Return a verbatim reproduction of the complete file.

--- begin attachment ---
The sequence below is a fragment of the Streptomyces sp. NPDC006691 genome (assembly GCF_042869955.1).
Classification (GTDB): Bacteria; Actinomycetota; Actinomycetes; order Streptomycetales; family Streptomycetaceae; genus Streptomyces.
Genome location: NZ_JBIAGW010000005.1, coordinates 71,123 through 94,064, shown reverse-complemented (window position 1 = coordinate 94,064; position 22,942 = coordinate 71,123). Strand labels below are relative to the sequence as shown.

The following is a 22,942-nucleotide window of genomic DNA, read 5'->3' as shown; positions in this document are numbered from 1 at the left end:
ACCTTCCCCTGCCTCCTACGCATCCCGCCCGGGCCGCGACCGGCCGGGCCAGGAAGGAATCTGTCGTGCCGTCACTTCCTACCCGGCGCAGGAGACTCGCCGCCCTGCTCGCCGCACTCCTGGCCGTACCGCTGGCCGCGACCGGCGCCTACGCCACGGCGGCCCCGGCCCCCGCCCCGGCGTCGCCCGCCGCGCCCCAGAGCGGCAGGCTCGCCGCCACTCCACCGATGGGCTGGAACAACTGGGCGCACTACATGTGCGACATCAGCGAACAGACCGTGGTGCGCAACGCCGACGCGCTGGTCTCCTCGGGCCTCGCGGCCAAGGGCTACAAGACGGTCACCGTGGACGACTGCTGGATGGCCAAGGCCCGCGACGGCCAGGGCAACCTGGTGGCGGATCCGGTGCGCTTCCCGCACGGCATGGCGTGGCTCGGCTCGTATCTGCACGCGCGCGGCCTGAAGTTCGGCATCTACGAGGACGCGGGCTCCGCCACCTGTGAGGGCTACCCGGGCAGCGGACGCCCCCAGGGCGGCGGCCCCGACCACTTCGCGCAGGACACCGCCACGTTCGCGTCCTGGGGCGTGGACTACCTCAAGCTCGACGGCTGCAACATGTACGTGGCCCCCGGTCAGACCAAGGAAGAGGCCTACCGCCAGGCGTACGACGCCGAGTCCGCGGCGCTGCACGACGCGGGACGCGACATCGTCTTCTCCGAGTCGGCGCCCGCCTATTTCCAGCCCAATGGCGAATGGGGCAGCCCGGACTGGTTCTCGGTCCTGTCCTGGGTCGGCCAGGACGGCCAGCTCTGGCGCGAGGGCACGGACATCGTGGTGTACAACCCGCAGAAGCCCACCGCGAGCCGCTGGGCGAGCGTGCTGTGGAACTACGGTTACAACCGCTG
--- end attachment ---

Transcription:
The sequence below is a fragment of the Streptomyces sp. NPDC006691 genome (assembly GCF_042869955.1).
Classification (GTDB): Bacteria; Actinomycetota; Actinomycetes; order Streptomycetales; family Streptomycetaceae; genus Streptomyces.
Genome location: NZ_JBIAGW010000005.1, coordinates 71,123 through 94,064, shown reverse-complemented (window position 1 = coordinate 94,064; position 22,942 = coordinate 71,123). Strand labels below are relative to the sequence as shown.

The following is a 22,942-nucleotide window of genomic DNA, read 5'->3' as shown; positions in this document are numbered from 1 at the left end:
ACCTTCCCCTGCCTCCTACGCATCCCGCCCGGGCCGCGACCGGCCGGGCCAGGAAGGAATCTGTCGTGCCGTCACTTCCTACCCGGCGCAGGAGACTCGCCGCCCTGCTCGCCGCACTCCTGGCCGTACCGCTGGCCGCGACCGGCGCCTACGCCACGGCGGCCCCGGCCCCCGCCCCGGCGTCGCCCGCCGCGCCCCAGAGCGGCAGGCTCGCCGCCACTCCACCGATGGGCTGGAACAACTGGGCGCACTACATGTGCGACATCAGCGAACAGACCGTGGTGCGCAACGCCGACGCGCTGGTCTCCTCGGGCCTCGCGGCCAAGGGCTACAAGACGGTCACCGTGGACGACTGCTGGATGGCCAAGGCCCGCGACGGCCAGGGCAACCTGGTGGCGGATCCGGTGCGCTTCCCGCACGGCATGGCGTGGCTCGGCTCGTATCTGCACGCGCGCGGCCTGAAGTTCGGCATCTACGAGGACGCGGGCTCCGCCACCTGTGAGGGCTACCCGGGCAGCGGACGCCCCCAGGGCGGCGGCCCCGACCACTTCGCGCAGGACACCGCCACGTTCGCGTCCTGGGGCGTGGACTACCTCAAGCTCGACGGCTGCAACATGTACGTGGCCCCCGGTCAGACCAAGGAAGAGGCCTACCGCCAGGCGTACGACGCCGAGTCCGCGGCGCTGCACGACGCGGGACGCGACATCGTCTTCTCCGAGTCGGCGCCCGCCTATTTCCAGCCCAATGGCGAATGGGGCAGCCCGGACTGGTTCTCGGTCCTGTCCTGGGTCGGCCAGGACGGCCAGCTCTGGCGCGAGGGCACGGACATCGTGGTGTACAACCCGCAGAAGCCCACCGCGAGCCGCTGGGCGAGCGTGCTGTGGAACTACGGTTACAACCGCTG